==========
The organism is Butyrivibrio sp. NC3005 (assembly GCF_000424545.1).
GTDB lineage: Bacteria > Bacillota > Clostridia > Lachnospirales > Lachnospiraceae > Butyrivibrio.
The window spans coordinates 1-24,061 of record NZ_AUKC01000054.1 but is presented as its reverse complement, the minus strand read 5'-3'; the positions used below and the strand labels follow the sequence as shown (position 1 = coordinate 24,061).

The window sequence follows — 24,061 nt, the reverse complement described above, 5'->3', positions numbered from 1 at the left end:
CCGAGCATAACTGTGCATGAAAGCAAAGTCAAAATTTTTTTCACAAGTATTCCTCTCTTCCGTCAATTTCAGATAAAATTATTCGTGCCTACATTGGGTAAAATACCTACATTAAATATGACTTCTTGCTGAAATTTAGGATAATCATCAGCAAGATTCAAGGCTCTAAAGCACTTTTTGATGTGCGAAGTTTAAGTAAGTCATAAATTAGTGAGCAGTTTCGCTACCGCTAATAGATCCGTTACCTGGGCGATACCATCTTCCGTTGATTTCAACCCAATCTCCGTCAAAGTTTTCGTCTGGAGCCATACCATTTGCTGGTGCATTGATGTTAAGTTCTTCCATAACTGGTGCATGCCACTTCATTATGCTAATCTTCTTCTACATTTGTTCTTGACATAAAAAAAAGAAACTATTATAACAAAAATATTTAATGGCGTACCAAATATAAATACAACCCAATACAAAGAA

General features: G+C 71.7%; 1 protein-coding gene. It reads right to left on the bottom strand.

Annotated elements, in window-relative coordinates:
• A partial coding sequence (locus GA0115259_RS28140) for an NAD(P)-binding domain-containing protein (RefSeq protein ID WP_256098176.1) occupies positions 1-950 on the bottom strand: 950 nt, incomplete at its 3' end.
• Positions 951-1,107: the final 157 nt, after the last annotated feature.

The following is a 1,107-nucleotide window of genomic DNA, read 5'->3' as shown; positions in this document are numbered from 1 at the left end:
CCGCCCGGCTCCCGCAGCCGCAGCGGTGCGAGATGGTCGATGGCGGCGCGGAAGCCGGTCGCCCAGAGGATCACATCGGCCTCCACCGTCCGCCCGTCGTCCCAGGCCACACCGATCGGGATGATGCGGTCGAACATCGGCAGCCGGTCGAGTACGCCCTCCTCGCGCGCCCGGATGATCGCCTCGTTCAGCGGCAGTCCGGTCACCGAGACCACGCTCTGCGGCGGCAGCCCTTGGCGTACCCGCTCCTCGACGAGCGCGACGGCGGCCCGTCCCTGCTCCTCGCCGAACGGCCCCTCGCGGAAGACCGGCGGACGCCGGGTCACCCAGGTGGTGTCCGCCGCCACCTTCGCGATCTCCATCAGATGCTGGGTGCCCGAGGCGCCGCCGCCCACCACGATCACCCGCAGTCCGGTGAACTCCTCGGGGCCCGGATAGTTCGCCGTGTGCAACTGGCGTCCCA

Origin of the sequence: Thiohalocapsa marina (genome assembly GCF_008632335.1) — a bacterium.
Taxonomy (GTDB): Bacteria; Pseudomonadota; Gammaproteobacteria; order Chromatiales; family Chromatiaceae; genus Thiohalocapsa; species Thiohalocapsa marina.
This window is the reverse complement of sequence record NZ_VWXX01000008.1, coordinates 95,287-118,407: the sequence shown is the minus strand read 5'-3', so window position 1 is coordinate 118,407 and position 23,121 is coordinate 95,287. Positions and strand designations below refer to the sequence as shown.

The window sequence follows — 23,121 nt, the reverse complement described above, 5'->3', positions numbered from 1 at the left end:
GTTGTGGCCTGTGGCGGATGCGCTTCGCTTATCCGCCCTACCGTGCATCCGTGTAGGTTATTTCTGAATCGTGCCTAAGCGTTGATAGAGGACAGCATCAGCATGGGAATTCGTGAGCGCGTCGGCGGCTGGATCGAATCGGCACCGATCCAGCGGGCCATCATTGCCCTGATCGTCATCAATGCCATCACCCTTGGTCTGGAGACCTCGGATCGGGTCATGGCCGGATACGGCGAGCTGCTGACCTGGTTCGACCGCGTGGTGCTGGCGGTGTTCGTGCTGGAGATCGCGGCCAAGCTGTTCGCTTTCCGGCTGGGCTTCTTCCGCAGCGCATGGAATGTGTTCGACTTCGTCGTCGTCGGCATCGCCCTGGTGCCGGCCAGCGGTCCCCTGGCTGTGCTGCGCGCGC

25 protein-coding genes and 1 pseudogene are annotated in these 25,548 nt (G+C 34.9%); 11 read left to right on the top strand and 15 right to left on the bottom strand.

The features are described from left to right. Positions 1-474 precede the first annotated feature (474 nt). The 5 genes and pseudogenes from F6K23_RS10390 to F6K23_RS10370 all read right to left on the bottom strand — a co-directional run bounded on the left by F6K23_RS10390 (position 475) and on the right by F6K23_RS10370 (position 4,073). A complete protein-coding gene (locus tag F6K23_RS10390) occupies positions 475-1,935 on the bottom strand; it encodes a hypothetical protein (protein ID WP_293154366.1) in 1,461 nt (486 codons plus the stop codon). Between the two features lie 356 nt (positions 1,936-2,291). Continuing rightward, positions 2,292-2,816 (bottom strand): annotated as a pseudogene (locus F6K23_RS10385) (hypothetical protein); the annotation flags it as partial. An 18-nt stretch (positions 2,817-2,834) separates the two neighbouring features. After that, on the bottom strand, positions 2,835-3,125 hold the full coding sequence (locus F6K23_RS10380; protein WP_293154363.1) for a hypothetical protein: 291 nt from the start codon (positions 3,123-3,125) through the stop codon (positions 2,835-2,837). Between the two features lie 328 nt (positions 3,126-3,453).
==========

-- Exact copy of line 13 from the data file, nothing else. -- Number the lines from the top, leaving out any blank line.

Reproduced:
Taxonomy (GTDB): Bacteria; Pseudomonadota; Gammaproteobacteria; order Chromatiales; family Chromatiaceae; genus Thiohalocapsa; species Thiohalocapsa marina.